Wednesday, 13 February 2013

Darren Hayman - The Ship's Piano


One from the heart. The ever busy former Hefner frontman releases an album of tender piano ballads.

In late 2009 Darren Hayman ended up in hospital with a fractured skull. In the following months of enforced recuperation he wrote a series of songs that ended up being his latest album The Ship's Piano. With constant dizziness and some deafness in one ear, anything loud or jarring was out. The resulting music Hayman describes as “round and smooth, like well worn pebbles”. It's an apt description. There's a gentleness and tasteful restraint at play, his playing style's not flashy or virtuoso, more “Lennon doing his simple chords” kinda stuff. Added to this are unobtrusive drums, the occasional trumpet solo and a bit of accordian. Save for four tracks it was all recorded at Hayman's home, giving the album an intimate and warm field-recording feel.

Perhaps also due to the therapeutic nature of the album's genesis, the lyrics are mostly first-person, simple yet still keenly observed as one would expect. Take A Breather is a middle-aged reflective love song of sorts, referencing lost gloves, rusty bicycle chains and leaves turning to mildew. Though still personal Oh Josephine benefits from Hayman's wry touch and ability to convey a scene with the smallest of details.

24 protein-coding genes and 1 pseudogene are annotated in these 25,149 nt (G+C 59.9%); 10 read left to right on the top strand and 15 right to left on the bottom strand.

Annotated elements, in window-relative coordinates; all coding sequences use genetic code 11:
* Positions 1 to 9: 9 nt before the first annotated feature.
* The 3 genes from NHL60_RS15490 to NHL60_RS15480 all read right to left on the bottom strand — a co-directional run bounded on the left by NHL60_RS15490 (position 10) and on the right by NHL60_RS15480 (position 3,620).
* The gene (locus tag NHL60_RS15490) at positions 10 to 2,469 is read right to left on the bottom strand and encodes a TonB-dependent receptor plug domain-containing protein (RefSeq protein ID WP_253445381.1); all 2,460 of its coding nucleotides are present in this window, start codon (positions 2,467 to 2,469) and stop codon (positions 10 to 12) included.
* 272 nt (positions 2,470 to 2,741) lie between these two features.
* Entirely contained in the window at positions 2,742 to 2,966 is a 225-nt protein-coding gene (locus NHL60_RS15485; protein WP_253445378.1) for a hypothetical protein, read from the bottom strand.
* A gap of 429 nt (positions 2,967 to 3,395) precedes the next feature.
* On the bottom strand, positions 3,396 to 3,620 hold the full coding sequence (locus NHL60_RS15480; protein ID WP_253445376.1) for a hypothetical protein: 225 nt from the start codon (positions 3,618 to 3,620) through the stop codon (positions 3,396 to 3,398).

Click over the jump for more on The Ship's Piano.

The rich poetic imagery is nicely broken up by two short instrumental tracks, the short Know Your Place with an almost dub reggae feel, (though dub reggae fuelled by Earl Grey tea rather than marijuana), and Clown Sky which has more of an electronic drum sound, and is lent a sad air by the slowly repeated minor chords.

Perhaps the best example of Hayman's skill as a writer is the album's closing title track where Hayman sings of an imagined history of the piano on which he composed the album. It's a particularly lovely song, with exceptionally good lyrics. “To make the keys they made an Elephant cry” being just one example of his poet's eye for detail. The piano takes a journey through time and owners, starting as a felled walnut tree, it travels through Burgundy, Paris in 1933, crossing the channel to “flee the war”, to Bethnal Green, to at various times, Barrow, a junk shop in Crewe, a pub in Durham, and a shed in Hartlepool. It's unique and strangely moving, much like the rest of the album.


Click here for Darren Hayman online.